Show-and-tell for doctors Making the rounds: In a tradition that began at Hopkins Hospital, doctors learn from patients and each other

September 23, 1995|By Diana K. Sugg | Diana K. Sugg,SUN STAFF

Precisely at 8 a.m. every Friday, Hopkins doctors in starched white coats converge on a small, oak-paneled amphitheater, finding seats on the long wooden benches to take part in a medical tradition that began a century ago.

Interns and residents peer over the balconies. World-renowned specialists are sitting in the audience of more than 200 doctors. A huge portrait of Dr. Henry Mills Hurd, superintendent when Johns Hopkins Hospital opened in 1889, stares out over the steep rows. Latecomers stand in the back, craning their necks to see.

With the words, "May I have the first slide, please?" the lights dim, and the ritual of grand rounds is under way. The teaching session, built around physicians presenting their patients' cases to their peers, has its roots at Hopkins and is practiced nationwide by medical schools and hospitals.

"At Hopkins, medicine is sort of a religion," said Dr. David Hellmann, deputy director of Hopkins' Department of Medicine, who has been a key organizer of the rounds for the past decade. "These buildings are the temples and churches in which people worship, and for us, our grand rounds is sort of our church service."

Many credit its genesis to Sir William Osler, the legendary first physician-in-chief, who believed that the patient was the source of medical knowledge. In Hopkins' original hospital, there was an octagonal ward, and when a team of physicians toured patients' bedsides, it was called "rounds." On days when Dr. Osler -- known for his encyclopedic knowledge and tough questioning of residents -- arrived unannounced, the sessions were dubbed "grand rounds."

Years later, the setting is less intimate but Dr. Osler's legacy persists. Row after row of the physicians are wearing navy ties or scarves designed to honor him with their pattern of white shields bearing the Latin word for equanimity. And the pressure to perform, as superiors and colleagues look on, is just as intense.

Yesterday morning, down in front, Dr. William Bell whispers to his patient, coaching her: "You just say, 'All these bruises were coming up.' You know all the answers. It won't be hard."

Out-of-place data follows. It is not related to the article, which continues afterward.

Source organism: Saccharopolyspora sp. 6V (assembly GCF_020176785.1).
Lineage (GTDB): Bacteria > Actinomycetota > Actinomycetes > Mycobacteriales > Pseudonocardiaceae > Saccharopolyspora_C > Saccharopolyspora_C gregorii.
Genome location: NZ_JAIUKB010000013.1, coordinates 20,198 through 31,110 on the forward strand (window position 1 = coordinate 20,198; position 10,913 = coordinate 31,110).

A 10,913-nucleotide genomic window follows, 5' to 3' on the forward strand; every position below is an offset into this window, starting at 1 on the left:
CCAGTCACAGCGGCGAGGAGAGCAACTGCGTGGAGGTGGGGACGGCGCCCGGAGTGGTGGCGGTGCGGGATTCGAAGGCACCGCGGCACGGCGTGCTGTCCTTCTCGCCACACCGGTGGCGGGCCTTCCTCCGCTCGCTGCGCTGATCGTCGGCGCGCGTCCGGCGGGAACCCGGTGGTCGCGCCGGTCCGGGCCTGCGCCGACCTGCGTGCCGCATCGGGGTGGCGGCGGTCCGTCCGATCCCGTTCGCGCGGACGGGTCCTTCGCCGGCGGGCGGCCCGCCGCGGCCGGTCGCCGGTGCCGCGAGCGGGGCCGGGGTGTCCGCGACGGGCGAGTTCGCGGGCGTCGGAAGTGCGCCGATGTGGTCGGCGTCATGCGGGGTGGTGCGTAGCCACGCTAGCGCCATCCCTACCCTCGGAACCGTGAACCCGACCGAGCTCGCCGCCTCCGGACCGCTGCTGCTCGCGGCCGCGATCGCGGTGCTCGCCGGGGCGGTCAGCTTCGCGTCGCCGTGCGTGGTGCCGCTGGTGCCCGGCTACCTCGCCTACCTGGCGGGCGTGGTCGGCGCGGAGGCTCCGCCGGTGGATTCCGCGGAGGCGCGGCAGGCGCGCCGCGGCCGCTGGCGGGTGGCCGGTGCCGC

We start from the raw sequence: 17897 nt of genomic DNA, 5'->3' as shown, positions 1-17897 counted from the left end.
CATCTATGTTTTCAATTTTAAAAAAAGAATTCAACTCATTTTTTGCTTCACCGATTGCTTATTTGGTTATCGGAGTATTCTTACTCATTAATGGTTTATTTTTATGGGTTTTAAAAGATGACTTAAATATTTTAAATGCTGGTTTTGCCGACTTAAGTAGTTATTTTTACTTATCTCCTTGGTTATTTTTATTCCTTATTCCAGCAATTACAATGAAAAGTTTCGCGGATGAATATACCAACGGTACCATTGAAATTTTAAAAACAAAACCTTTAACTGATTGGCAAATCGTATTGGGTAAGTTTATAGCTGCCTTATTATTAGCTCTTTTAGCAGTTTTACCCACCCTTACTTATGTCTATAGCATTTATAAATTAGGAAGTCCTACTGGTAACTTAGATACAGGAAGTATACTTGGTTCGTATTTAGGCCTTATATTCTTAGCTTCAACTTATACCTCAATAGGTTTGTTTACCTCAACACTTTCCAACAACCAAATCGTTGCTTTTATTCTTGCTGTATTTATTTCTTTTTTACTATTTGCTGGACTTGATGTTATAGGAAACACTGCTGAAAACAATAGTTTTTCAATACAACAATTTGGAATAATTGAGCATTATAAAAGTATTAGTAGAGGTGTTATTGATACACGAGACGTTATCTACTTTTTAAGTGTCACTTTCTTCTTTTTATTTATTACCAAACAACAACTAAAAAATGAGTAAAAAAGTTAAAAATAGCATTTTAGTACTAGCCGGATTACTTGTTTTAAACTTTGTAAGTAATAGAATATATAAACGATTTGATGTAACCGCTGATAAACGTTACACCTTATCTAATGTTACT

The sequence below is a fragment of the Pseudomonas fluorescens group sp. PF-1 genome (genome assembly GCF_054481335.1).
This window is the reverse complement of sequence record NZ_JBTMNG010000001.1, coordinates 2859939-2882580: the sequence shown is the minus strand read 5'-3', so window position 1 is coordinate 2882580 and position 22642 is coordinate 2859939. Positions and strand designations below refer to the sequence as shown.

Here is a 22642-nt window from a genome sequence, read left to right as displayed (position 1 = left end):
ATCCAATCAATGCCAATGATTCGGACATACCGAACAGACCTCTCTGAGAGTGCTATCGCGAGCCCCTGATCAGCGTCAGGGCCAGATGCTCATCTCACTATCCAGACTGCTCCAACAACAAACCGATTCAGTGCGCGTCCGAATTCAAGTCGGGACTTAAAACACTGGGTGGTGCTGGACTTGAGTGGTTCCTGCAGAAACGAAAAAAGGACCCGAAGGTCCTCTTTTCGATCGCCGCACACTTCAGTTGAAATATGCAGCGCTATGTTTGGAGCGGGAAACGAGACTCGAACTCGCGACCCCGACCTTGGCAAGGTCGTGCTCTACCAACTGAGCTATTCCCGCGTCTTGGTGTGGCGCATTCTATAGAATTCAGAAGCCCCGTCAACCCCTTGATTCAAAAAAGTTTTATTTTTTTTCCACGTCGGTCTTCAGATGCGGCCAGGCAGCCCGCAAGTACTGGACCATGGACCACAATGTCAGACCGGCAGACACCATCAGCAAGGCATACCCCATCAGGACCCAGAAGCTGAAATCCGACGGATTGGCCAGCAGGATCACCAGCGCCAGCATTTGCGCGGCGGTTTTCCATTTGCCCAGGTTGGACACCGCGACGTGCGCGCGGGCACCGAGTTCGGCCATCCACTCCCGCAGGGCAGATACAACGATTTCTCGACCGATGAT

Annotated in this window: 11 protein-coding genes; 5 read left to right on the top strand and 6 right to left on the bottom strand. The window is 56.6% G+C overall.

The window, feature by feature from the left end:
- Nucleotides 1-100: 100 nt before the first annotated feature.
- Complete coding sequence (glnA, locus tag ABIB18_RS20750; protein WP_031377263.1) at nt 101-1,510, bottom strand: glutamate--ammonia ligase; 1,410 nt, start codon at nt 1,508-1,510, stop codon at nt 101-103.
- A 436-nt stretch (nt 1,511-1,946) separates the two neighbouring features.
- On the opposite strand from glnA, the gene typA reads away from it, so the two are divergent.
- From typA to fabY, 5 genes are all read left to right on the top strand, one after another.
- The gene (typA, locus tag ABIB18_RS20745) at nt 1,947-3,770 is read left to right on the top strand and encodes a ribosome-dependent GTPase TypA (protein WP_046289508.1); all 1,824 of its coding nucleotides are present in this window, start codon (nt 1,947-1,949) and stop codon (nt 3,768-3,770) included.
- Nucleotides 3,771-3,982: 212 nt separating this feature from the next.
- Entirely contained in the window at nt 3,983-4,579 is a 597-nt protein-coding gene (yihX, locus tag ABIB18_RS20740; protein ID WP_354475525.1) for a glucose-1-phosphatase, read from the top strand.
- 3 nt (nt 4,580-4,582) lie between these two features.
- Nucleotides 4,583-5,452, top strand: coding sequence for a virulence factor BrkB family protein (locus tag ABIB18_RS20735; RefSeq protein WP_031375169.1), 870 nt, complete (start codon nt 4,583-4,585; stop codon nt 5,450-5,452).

He quickly reviews details of her case with her. Harriet Boston, 68, glances back over her shoulder to see a packed hall. She had expected maybe 10 or 12 physicians.

After two presentations without patients, Dr. Bell takes the podium to make a few introductory remarks. Then he gently escorts Mrs. Boston, leaning on a cane, to center stage.

"There's absolutely no substitute for hearing this directly from the person who experienced the problems," Dr. Bell declares.

Sitting next to one another, they begin a dialogue about her case. She describes the morning she woke up with blood coming from her nose and mouth, how doctors had told her that her count of platelets -- the blood's clotting element -- had dropped.

A question comes from the audience. "Did you have a transfusion?"

"I donated my own blood," Mrs. Boston responds confidently.

Watching approvingly from the front row, her daughter, Phyllis Boston, beams.

"You feel like a parent, that all these people are really interested in what happened and what was the end result," the daughter says. "I'm just tickled."

Dr. Bell goes on to explain that another hospital had mistakenly removed Mrs. Boston's spleen, thinking that would control the ,, platelet problem. But later, Dr. Bell, a hematologist, discovered a severe infection was to blame. An abscess had eaten away a vertebra in her spine. After reconstructive surgery, and several months in the hospital, Mrs. Boston is doing better.

The case history leads into a discussion of lab results and possible causes of her condition. One of Dr. Bell's concluding comments: a doctor should not perform any irreversible procedures until making sure what is wrong.

Afterward, Dr. Hellmann shakes Mrs. Boston's hand and

exclaims, "You were terrific!"

Rounds are still routinely done in the hospital wards with small teams of young doctors, but the Department of Medicine's grand rounds, with two instructive cases each week, have been taking place for years in 63-year-old Hurd Hall, so more physicians may attend.

While most other hospitals have gradually turned the session into a lecture, Hopkins has hung on to its distinct spirit: bring in the patients and let them speak.

For the patients, it is a moment to revel in the attention, to marvel at the intricacies of their cases, and to hear the doctors' opinions.

Said Gerald Kirkendall, 41, an Essex man who appeared a week ago Friday: "It really didn't bother me a whole lot being up there, but Dr. Hellmann seemed to be real nervous."

Even though many presenters have worked at Hopkins for years, some confess their anxieties have subsided only slightly. For them, the grand rounds is more than a class. The session is a way to commune with colleagues, a 90-minute reprieve to contemplate the essence of medicine, even though pagers beep throughout. It is also a rite of passage. Every doctor wants to do an impeccable job.

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